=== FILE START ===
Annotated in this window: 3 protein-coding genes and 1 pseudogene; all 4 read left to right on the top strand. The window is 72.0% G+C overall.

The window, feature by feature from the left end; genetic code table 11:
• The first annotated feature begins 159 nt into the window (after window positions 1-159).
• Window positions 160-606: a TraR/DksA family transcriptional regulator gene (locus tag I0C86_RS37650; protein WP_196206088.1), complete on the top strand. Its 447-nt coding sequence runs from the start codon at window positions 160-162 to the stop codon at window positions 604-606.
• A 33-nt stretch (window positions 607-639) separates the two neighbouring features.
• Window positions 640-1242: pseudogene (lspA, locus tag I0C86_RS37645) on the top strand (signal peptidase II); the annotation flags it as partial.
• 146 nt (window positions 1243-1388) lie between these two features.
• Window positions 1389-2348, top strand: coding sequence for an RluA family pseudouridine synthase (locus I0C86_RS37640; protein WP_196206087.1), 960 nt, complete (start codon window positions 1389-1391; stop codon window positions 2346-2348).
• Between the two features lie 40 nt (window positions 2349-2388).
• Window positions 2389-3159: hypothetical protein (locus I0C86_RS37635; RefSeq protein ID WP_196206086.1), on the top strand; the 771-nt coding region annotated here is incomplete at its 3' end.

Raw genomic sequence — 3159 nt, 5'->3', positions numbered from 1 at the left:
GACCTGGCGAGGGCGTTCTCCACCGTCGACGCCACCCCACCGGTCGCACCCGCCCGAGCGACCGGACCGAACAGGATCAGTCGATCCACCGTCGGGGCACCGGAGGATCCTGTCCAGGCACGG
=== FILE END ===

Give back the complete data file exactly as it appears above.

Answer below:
Annotated in this window: 3 protein-coding genes and 1 pseudogene; all 4 read left to right on the top strand. The window is 72.0% G+C overall.

The window, feature by feature from the left end; genetic code table 11:
• The first annotated feature begins 159 nt into the window (after window positions 1-159).
• Window positions 160-606: a TraR/DksA family transcriptional regulator gene (locus tag I0C86_RS37650; protein WP_196206088.1), complete on the top strand. Its 447-nt coding sequence runs from the start codon at window positions 160-162 to the stop codon at window positions 604-606.
• A 33-nt stretch (window positions 607-639) separates the two neighbouring features.
• Window positions 640-1242: pseudogene (lspA, locus tag I0C86_RS37645) on the top strand (signal peptidase II); the annotation flags it as partial.
• 146 nt (window positions 1243-1388) lie between these two features.
• Window positions 1389-2348, top strand: coding sequence for an RluA family pseudouridine synthase (locus I0C86_RS37640; protein WP_196206087.1), 960 nt, complete (start codon window positions 1389-1391; stop codon window positions 2346-2348).
• Between the two features lie 40 nt (window positions 2349-2388).
• Window positions 2389-3159: hypothetical protein (locus I0C86_RS37635; RefSeq protein ID WP_196206086.1), on the top strand; the 771-nt coding region annotated here is incomplete at its 3' end.

Raw genomic sequence — 3159 nt, 5'->3', positions numbered from 1 at the left:
GACCTGGCGAGGGCGTTCTCCACCGTCGACGCCACCCCACCGGTCGCACCCGCCCGAGCGACCGGACCGAACAGGATCAGTCGATCCACCGTCGGGGCACCGGAGGATCCTGTCCAGGCACGG